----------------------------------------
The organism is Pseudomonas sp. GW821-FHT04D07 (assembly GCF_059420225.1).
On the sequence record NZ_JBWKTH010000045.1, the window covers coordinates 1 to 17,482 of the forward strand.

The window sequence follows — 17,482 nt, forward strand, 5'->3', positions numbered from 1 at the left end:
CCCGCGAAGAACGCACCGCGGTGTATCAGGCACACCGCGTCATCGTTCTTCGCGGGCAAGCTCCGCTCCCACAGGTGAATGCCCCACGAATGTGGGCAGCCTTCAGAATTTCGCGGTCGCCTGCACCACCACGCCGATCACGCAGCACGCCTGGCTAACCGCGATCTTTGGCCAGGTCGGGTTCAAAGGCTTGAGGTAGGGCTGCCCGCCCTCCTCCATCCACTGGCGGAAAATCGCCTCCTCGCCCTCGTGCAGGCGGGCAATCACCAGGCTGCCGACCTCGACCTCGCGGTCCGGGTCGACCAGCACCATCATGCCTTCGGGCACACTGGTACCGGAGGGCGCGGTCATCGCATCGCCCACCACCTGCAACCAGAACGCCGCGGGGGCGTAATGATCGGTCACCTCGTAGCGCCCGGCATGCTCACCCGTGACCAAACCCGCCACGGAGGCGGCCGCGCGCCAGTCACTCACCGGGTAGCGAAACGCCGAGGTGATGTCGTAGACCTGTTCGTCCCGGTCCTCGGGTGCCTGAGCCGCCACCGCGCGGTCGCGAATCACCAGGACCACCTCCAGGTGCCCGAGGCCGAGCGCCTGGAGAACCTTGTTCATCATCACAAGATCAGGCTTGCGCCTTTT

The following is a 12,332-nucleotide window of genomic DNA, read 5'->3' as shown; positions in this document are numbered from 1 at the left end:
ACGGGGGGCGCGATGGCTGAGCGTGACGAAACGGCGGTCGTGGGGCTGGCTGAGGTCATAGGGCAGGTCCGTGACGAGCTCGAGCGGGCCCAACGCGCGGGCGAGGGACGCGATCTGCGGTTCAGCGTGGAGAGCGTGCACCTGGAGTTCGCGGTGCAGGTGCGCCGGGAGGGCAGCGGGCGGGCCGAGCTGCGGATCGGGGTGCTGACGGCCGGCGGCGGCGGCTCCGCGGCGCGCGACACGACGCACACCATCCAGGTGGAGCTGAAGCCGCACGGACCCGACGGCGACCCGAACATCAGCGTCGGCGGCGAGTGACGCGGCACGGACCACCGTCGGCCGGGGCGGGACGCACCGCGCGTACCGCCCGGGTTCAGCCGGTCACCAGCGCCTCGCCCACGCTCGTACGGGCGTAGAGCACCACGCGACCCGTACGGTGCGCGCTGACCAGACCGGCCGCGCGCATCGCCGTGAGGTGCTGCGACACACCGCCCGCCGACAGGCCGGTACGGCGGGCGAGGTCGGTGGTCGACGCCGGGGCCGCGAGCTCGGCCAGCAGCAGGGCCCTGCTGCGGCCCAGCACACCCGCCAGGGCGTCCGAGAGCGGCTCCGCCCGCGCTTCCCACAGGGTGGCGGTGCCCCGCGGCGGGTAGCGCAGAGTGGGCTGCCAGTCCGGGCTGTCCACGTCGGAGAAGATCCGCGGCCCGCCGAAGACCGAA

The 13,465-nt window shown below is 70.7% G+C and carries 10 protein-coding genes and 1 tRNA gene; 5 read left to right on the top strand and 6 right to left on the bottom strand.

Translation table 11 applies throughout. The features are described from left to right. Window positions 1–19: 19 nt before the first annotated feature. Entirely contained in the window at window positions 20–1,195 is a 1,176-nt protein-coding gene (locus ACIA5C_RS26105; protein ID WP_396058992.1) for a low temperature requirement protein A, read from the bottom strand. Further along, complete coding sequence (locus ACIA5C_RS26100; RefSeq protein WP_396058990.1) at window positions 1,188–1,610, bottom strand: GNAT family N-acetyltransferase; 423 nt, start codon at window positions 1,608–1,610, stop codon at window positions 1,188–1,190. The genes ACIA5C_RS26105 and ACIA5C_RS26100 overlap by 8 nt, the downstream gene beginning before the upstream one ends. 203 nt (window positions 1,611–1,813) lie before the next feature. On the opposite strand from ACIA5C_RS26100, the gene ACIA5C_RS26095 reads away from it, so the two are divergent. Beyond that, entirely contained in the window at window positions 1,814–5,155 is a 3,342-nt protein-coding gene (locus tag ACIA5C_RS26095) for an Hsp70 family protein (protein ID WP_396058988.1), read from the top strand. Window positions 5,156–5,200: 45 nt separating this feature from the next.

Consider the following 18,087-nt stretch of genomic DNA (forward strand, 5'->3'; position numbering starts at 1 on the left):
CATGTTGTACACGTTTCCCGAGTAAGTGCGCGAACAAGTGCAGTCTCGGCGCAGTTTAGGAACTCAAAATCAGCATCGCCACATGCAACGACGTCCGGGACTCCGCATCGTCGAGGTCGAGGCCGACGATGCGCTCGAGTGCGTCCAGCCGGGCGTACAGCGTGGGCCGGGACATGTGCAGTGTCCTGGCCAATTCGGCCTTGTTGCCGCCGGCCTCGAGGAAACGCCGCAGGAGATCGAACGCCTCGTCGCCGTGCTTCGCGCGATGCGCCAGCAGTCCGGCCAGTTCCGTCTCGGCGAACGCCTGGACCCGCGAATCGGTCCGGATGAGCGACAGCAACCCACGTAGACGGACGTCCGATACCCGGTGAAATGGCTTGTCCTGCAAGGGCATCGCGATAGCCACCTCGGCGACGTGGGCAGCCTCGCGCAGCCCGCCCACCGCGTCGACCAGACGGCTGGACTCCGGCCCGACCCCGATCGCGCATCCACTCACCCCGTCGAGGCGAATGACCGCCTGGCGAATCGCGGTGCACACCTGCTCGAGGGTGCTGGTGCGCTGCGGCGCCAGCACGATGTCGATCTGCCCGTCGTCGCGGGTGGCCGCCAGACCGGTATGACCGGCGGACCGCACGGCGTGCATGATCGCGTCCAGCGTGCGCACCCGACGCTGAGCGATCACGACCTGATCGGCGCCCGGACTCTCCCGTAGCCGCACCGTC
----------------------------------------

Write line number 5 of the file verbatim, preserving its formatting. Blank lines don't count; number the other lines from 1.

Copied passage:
The following is a 12,332-nucleotide window of genomic DNA, read 5'->3' as shown; positions in this document are numbered from 1 at the left end: